The University of Central Florida's David Norvell, the director of the Office of Sustainability and Energy Management, has adopted a ZENN brand NEV with 3 solar panels to make it energy efficient. It can reach a maximum speed of 25 mph and cost him about $20,000 to convert. The college has had the car since December, has logged about 1,600 miles and Norvell says they have yet to have to plug it in.


Sheila Franklin Permalink | Comments (0) | social bookmarking

August 21, 2009

Beijing Adopts Solar Water Cleaners


In an effort to clean up their act water, China has been installing solar cleaning devices in Zizhuyuan Park in Beijing. About 10 of the devices were placed. No offense to iRobot's Verro, but what a fine idea for cleaning swimming pools. We actually found this Floatron that cleans without chemicals. Instead, it uses mineral ions, giving the device double kudos in our book.

Via People's Daily

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FLAP Visits Africa


Founder Erik Hersman of AfriGadget got a group together to create a solar powered messenger bag. The result was FLAP (Flexible Light and Power) that can charge its built-in LED light and USB connection. He took ten of the prototypes through Ghana, Kenya and Uganda to see what they thought of the idea as sometimes electricity is not always available in outlying areas. Check out his site for pictures, video and general reaction to his project.

Via Afrigadget

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August 20, 2009

Nevada to Build New Solar Plant


Renewable Ventures has teamed with NV Energy to provide energy from a 26 megawatt DC solar photovoltaic power plant that will be constructed in the vicinity of Searchlight. The agreement will help NV Energy to meet that state's portfolio standard that expects 25% of all energy to be generated by renewable resources by 2025. About 200 new jobs will be created and enough energy to power about 5,000 homes annually. The project should be completed by the end of 2010.

Via Solar Buzz

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Advanced Elements Solar Shower


We have found another cool camping accessory that will make your trip a lot more comfortable. Advanced Elements' 5 gallon Summer Shower contains an insulator panel to generate warm water quicker. Made with a durable 4-ply construction, it has a large fill valve, twist off cap, water temperature gauge and mesh pocket with mirror. The roll up shower comes with hose fastener and d-ring tie downs.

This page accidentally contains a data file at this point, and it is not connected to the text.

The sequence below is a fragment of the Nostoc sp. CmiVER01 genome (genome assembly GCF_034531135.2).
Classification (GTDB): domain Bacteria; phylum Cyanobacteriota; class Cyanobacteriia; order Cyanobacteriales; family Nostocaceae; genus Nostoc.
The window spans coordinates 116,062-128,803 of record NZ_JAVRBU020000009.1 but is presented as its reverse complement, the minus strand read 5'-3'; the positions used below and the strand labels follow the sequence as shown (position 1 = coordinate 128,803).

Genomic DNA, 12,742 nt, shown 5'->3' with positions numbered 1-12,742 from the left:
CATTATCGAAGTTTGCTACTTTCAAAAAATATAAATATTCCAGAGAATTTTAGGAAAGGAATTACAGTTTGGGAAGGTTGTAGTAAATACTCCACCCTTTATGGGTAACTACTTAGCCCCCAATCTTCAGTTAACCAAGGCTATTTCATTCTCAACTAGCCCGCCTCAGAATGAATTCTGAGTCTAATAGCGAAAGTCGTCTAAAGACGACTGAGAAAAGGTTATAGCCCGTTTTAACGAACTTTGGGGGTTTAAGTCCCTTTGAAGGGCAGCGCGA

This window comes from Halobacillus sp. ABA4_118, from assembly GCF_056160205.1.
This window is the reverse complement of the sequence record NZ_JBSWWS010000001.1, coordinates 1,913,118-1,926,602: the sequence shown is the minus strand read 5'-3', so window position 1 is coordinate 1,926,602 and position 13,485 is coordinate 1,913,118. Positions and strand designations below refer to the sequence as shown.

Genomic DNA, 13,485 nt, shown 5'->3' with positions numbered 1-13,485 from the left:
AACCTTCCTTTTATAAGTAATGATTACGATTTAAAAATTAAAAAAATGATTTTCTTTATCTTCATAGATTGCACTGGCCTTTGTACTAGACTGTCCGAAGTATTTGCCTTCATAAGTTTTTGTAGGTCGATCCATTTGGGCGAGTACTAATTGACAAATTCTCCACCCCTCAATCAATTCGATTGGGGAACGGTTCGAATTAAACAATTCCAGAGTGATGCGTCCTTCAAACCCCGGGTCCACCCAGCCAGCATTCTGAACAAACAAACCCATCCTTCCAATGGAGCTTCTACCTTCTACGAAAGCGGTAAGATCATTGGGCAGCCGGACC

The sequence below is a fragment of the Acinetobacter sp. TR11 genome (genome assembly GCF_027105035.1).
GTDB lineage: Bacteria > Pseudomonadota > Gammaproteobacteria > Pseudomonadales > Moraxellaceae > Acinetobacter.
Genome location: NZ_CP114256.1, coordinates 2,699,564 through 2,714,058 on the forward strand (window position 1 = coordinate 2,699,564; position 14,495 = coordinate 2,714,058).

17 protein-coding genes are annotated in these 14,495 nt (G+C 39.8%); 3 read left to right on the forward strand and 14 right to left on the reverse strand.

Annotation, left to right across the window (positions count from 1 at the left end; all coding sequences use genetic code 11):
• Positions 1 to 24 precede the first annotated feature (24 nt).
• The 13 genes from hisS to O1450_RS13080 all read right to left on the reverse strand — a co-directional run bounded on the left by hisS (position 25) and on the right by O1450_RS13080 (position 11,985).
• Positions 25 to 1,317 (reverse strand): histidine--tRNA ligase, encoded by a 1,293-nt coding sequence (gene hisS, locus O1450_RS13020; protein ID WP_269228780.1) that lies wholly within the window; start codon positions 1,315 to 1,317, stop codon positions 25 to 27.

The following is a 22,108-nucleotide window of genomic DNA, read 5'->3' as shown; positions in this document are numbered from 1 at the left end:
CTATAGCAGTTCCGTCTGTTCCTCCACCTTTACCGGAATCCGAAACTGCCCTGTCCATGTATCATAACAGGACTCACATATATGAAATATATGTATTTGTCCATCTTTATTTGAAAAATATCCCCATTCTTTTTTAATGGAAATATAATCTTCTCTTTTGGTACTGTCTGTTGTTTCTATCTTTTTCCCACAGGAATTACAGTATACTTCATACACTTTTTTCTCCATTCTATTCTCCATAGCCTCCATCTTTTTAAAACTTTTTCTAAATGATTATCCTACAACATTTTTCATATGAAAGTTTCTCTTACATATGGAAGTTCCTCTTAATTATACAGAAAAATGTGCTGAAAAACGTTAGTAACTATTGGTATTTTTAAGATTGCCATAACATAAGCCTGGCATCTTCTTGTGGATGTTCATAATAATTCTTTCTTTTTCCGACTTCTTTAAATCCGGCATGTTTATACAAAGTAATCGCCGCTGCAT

Via Advanced Elements Summer Shower

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August 19, 2009

Solar Coffee Maker Inspired by Documentary


While this may be the first solar Coffee Maker concept, it will undoubtedly not be the last. The small appliance houses a battery that is charged by the sun. Gun Ho Lee also gave it an LCD display with amount of power, hot plate and pod filter. The designer was apparently inspired by watching a documentary about how carbon effects the ecosystem. Maybe that should be required for all.

Via Home Tone

Sheila Franklin Permalink | Comments (0) | social bookmarking

GMT LED Automatic Rechargeable Solar Lantern


GMT's LED Solar Lantern is a perfect accessory for your next camping trip. It automatically recharges and has a 100,000 hour light source. Made of stainless steel, it will go up to 10 hours on high output or 20 on low when used as a nightlight. The SL 900 can also be used for an emergency flasher, runs on a 6V 4AH sealed lead acid battery and carries a price of $75.00.


Sheila Franklin Permalink | Comments (0) | social bookmarking

August 18, 2009

Leaf Solar Cell Phone


Seungkyun Woo and Junyi Heo have designed the Leaf, a wearable bracelet cell phone with their inspiration coming from photosynthesis. With solar cells on the front for power, its dock has cells for additional charging when not in use. Electricity is also incorporated for emergency usage. Made for calls and messages only, the phone's objective is to "remind people that they can contribute to energy efficiency."

Via Yanko

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Take Powerpack Solar On Your Next Outing


The XPower Powerpack Solar is the perfect take along for hiking, camping or other outdoor activity and can extend run times up to 25%. Self-renewing, the detachable 5W panel can recharge its 10 amp-hour battery. It has 2 120V AC outlets, a 12V DC socket and USB port making it easy to charge your portable media player, small appliance, cordless phone, air compressor or other small electronics simultaneously. A 3 digit display monitors the battery status and an AC charger is included for charging during the dark times.

Via XPower Powerpack Solar

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August 17, 2009

Chris Boardman Designs the Bike of the Future


Olympic cyclist Chris Boardman and SkySports teamed to come up with the "everyday" bicycle of the future. The bike uses carbon fiber, has puncture proof tires, a fingerprint activated locking system and a small battery with solar panels. Boardman said that, "Carbon-fibre is definitely the future of bike technology as it is strong, super-lightweight and's like lego for adults and would help people store and transport their bikes."

Because carbon fiber is somewhat expensive, it may be a while before this one hits the road.

Via SkySports

Sheila Franklin Permalink | Comments (0) | social bookmarking

Site 'O the Week: ASES